Social Innovation Week – Let Learning Flourish in Schools

This is Social Innovation Week in Vancouver, with many events planned to stimulate thinking and collaborating about … social innovations (Find out more here).

I have an innovative idea to share with SIW in mind, one I perceive as arising with starker irony given the province-wide teachers’ strikes that have also arisen this week. To wit, BCTF-unionized, public school teachers have taken job action and now rotating strike action in support of a new contract with government.

(I’m a 14-year Independent school educator and, no, I’m neither walking picket lines nor rallying behind union-mandated job action, but I digress).

For me, the strike and job action defined by the BCTF has me pondering. In this day and age of ubiquitous learning and opportunities to learn, and incredibly talented people among us with skills and experiences to share – especially among aging boomers – I think the time has come to foster a new kind of ‘F2F Open-Source Learning’ that isn’t proscribed by union membership.
That talented, experienced people reside in every community where we live, yet are prevented from offering their skills and expertise in a local public school because they are not card-carrying union members is anachronistic and also a significant loss for learners 5-18 years.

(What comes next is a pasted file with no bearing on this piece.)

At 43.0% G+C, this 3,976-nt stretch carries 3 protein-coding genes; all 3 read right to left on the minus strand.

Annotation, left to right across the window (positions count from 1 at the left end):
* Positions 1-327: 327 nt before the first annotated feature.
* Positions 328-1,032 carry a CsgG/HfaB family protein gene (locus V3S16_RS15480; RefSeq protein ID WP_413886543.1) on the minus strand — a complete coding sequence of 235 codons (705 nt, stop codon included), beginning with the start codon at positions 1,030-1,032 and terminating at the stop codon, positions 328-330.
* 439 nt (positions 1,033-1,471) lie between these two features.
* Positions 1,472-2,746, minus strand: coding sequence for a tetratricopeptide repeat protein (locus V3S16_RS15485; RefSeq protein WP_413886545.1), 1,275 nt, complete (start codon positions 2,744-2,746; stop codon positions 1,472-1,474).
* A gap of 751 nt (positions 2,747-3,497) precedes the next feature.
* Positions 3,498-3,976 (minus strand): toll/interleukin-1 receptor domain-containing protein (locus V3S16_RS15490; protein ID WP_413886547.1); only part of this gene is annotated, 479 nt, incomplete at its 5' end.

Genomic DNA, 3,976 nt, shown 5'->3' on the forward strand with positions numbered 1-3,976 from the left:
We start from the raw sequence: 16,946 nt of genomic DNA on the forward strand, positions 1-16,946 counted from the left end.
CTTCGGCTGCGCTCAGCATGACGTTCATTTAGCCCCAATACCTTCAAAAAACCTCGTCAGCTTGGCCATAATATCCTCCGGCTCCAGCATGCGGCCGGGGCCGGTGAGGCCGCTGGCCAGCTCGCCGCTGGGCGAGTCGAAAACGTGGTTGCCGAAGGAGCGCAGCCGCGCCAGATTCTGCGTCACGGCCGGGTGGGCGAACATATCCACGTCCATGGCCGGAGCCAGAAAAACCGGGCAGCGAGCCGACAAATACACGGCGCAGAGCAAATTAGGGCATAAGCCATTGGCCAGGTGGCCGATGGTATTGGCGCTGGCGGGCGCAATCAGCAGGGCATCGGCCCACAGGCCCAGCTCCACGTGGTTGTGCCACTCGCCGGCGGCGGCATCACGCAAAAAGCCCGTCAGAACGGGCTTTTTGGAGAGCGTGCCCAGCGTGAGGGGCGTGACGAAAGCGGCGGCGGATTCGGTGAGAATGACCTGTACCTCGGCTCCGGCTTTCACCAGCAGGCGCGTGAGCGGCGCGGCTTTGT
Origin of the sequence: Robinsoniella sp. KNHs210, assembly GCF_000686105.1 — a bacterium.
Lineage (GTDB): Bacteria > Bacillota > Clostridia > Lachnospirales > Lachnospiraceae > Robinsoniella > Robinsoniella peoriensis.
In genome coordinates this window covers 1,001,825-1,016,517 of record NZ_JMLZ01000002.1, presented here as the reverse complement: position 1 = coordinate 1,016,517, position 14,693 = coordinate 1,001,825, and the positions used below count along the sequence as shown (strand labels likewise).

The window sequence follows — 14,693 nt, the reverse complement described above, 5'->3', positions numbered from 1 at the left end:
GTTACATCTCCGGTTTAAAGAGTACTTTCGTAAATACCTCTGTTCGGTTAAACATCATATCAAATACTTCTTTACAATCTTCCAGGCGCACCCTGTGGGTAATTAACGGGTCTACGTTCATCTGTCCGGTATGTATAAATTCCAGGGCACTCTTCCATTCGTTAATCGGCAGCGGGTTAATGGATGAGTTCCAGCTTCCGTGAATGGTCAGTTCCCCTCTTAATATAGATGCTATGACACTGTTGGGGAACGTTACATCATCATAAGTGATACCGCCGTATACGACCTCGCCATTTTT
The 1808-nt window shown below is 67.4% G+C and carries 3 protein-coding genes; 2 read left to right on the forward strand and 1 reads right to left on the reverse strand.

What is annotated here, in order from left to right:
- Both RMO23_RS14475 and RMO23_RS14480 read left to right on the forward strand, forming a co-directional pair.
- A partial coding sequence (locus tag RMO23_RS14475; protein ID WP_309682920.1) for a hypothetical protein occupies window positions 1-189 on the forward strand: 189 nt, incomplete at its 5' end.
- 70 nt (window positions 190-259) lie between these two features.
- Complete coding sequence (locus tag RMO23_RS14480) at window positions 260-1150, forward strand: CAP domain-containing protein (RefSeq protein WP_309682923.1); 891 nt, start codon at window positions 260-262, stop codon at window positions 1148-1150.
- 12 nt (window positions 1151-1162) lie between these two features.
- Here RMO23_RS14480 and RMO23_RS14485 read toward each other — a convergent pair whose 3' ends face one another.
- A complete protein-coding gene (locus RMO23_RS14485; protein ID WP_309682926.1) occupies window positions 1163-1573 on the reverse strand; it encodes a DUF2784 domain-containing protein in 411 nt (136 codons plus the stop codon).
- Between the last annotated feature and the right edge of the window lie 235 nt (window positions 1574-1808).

It’s not right that highly skilled and experienced people are prevented from leading educational experiences in public schools because they are not union members. This is a form of protectionism that stymies learning for our children and young people.

Yes, there are many talented and skilled educators working diligently in public schools. Yet the ‘system’, oriented as it is to supported unionized workers, slots in the phys-ed teacher to teach physics, the biology teacher to teach language arts, the language arts teacher to teach shops. And kids are short-changed in the bargain.

It’s (past) time to dissolve the protective barrier and administrative system that has cemented this in place, and create learning centres and opportunities where those people who have worthy skills and experiences to share are welcomed as educators. It’s time that learners of all ages were supported in learning from these people among us, and were not prevented from doing so by any means.
That’s a new role for schools. And if they’re not up to the task, then let it be community-based learning centres. But let learning flourish. 


It’s time … that everyone with something of value to share is welcomed into public schools to do so, and also time that learners of all ages, but especially those 5-18 years, are welcomed in learning from those that have the most valued learning to offer.


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